Using the task and post-task survey question, we intended to reveal whether the layout of plans affected how users consume information on the table. If so, does this difference influence the plan they would ultimately choose?
Disclaimer – Oftentimes, what people say they’d do and what they would actually do can be quite different. However, there’s value in understanding participant feedback since it can influence decisions on sites that don’t have the traffic that’s required for A/B testing, and for those sites that do, the specifics of testing.
Here’s a view of the two variations showing the average order in which people viewed each area of interest (the pricing plans and features offered).
Like Part 1 of this study, the aggregate transparency map tells us that people view pricing tables in the same overall pattern. Keep in mind, however, that the plans are in different orders, so while viewing patterns are the same, people view the individual plans in different sequences.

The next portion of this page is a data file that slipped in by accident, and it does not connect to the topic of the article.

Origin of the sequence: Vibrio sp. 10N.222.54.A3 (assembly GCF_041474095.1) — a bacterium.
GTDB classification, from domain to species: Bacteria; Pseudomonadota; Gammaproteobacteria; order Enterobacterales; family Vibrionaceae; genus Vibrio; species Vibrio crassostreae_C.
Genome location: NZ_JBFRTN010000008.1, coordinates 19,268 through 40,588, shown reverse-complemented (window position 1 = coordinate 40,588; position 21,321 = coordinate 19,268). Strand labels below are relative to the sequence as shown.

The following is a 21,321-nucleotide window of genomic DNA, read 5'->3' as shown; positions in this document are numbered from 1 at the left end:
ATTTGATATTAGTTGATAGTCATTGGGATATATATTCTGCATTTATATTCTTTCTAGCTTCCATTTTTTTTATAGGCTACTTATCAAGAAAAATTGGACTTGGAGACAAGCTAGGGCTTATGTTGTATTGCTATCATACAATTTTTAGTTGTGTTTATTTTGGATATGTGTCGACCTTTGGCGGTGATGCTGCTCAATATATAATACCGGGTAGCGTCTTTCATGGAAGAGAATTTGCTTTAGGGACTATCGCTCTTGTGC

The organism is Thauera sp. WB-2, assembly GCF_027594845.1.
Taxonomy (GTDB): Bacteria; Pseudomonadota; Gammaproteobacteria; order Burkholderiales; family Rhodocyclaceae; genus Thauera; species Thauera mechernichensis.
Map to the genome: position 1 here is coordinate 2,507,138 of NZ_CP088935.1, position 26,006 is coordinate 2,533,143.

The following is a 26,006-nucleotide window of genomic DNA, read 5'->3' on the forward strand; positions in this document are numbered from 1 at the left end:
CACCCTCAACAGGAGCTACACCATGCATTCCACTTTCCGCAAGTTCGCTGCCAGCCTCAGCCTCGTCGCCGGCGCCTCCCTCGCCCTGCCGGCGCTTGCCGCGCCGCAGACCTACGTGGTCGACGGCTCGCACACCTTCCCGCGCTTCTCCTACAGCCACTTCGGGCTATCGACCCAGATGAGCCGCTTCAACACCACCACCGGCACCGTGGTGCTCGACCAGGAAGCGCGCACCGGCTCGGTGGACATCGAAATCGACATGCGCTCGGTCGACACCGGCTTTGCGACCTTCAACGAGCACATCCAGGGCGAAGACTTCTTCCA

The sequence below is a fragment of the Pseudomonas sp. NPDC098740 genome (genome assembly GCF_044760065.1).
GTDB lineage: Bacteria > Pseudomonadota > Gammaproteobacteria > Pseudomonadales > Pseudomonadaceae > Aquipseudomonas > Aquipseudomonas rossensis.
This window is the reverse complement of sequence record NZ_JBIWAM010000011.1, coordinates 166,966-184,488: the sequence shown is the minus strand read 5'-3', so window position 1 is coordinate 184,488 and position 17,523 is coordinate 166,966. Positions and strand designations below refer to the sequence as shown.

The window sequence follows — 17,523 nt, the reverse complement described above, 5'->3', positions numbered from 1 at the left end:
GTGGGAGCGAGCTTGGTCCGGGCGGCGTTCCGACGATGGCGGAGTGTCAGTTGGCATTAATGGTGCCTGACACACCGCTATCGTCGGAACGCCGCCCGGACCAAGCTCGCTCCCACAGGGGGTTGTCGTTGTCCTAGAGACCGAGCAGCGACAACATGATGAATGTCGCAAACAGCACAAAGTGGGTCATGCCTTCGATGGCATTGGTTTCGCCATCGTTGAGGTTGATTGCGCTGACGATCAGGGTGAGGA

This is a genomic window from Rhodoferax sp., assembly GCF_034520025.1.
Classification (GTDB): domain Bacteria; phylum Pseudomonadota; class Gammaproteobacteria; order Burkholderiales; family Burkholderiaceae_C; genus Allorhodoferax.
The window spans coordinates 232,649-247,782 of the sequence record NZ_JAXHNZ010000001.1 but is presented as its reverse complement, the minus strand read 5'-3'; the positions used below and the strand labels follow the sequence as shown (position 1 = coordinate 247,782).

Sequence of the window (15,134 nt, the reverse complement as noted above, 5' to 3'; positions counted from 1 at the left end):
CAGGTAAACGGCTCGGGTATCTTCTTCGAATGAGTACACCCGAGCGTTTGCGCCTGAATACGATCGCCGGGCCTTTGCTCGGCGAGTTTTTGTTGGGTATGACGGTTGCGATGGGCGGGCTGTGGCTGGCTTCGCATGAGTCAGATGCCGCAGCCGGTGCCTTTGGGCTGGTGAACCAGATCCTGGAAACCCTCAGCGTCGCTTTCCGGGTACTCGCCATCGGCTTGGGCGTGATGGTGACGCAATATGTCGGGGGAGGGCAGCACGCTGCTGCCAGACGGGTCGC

Here are our summary stats for the PRO pricing plans, the plan we’re focused on. This includes the survey responses to which plan they would choose:
Time to first fixation did not differ significantly for the highlighted vs. non-highlighted variants of the expensive-first plans, but did for the cheap-first plans (p-value = 0.0171), see stats below:
Takeaway – When ordered plans from cheap-to-expensive, participants focused more quickly and longer on the highlighted plan.
Time fixating did not differ significantly among any of the groups. However, there were differences in the survey results among the plans.
Overall, the expensive-first plans resulted in more people choosing the PRO plan. Here are the comparisons of the highlighted vs. non-highlighted variations: